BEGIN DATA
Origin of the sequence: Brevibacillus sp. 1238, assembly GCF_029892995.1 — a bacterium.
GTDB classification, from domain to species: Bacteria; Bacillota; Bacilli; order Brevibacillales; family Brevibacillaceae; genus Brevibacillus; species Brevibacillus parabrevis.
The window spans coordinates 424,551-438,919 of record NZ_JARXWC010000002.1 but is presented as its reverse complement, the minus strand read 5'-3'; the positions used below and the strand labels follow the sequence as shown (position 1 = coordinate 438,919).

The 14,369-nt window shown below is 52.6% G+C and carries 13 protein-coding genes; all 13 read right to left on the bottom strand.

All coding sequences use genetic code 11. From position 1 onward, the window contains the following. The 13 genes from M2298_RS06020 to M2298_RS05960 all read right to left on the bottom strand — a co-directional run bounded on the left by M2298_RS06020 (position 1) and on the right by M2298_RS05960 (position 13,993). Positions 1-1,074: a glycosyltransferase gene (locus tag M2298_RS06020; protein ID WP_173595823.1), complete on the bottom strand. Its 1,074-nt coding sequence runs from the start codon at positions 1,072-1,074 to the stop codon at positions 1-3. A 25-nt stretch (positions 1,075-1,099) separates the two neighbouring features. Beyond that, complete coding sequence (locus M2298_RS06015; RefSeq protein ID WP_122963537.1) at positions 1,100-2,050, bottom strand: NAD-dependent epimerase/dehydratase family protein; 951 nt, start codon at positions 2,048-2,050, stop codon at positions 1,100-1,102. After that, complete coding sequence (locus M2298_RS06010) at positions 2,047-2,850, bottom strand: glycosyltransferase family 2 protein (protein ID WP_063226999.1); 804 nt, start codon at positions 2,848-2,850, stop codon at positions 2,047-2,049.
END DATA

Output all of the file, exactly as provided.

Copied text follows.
Origin of the sequence: Brevibacillus sp. 1238, assembly GCF_029892995.1 — a bacterium.
GTDB classification, from domain to species: Bacteria; Bacillota; Bacilli; order Brevibacillales; family Brevibacillaceae; genus Brevibacillus; species Brevibacillus parabrevis.
The window spans coordinates 424,551-438,919 of record NZ_JARXWC010000002.1 but is presented as its reverse complement, the minus strand read 5'-3'; the positions used below and the strand labels follow the sequence as shown (position 1 = coordinate 438,919).

The 14,369-nt window shown below is 52.6% G+C and carries 13 protein-coding genes; all 13 read right to left on the bottom strand.

All coding sequences use genetic code 11. From position 1 onward, the window contains the following. The 13 genes from M2298_RS06020 to M2298_RS05960 all read right to left on the bottom strand — a co-directional run bounded on the left by M2298_RS06020 (position 1) and on the right by M2298_RS05960 (position 13,993). Positions 1-1,074: a glycosyltransferase gene (locus tag M2298_RS06020; protein ID WP_173595823.1), complete on the bottom strand. Its 1,074-nt coding sequence runs from the start codon at positions 1,072-1,074 to the stop codon at positions 1-3. A 25-nt stretch (positions 1,075-1,099) separates the two neighbouring features. Beyond that, complete coding sequence (locus M2298_RS06015; RefSeq protein ID WP_122963537.1) at positions 1,100-2,050, bottom strand: NAD-dependent epimerase/dehydratase family protein; 951 nt, start codon at positions 2,048-2,050, stop codon at positions 1,100-1,102. After that, complete coding sequence (locus M2298_RS06010) at positions 2,047-2,850, bottom strand: glycosyltransferase family 2 protein (protein ID WP_063226999.1); 804 nt, start codon at positions 2,848-2,850, stop codon at positions 2,047-2,049.